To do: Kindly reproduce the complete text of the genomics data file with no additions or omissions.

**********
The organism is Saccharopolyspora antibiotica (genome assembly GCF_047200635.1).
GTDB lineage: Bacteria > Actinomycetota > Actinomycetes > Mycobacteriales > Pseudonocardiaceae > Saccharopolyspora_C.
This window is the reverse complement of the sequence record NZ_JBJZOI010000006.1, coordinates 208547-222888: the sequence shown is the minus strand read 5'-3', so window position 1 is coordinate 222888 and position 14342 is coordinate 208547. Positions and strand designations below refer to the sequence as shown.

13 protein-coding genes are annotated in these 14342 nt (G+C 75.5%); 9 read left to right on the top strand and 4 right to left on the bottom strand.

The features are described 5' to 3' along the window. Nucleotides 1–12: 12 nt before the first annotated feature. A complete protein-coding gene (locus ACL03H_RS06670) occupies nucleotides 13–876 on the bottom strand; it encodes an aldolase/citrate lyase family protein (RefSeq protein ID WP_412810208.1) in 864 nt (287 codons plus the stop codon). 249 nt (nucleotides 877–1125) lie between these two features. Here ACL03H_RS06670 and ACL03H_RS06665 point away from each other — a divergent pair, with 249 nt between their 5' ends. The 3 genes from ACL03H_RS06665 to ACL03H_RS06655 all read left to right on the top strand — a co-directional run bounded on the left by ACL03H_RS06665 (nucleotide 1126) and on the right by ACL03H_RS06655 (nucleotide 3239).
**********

The organism is Saccharopolyspora antibiotica (genome assembly GCF_047200635.1).
GTDB lineage: Bacteria > Actinomycetota > Actinomycetes > Mycobacteriales > Pseudonocardiaceae > Saccharopolyspora_C.
This window is the reverse complement of the sequence record NZ_JBJZOI010000006.1, coordinates 208547-222888: the sequence shown is the minus strand read 5'-3', so window position 1 is coordinate 222888 and position 14342 is coordinate 208547. Positions and strand designations below refer to the sequence as shown.

13 protein-coding genes are annotated in these 14342 nt (G+C 75.5%); 9 read left to right on the top strand and 4 right to left on the bottom strand.

The features are described 5' to 3' along the window. Nucleotides 1–12: 12 nt before the first annotated feature. A complete protein-coding gene (locus ACL03H_RS06670) occupies nucleotides 13–876 on the bottom strand; it encodes an aldolase/citrate lyase family protein (RefSeq protein ID WP_412810208.1) in 864 nt (287 codons plus the stop codon). 249 nt (nucleotides 877–1125) lie between these two features. Here ACL03H_RS06670 and ACL03H_RS06665 point away from each other — a divergent pair, with 249 nt between their 5' ends. The 3 genes from ACL03H_RS06665 to ACL03H_RS06655 all read left to right on the top strand — a co-directional run bounded on the left by ACL03H_RS06665 (nucleotide 1126) and on the right by ACL03H_RS06655 (nucleotide 3239).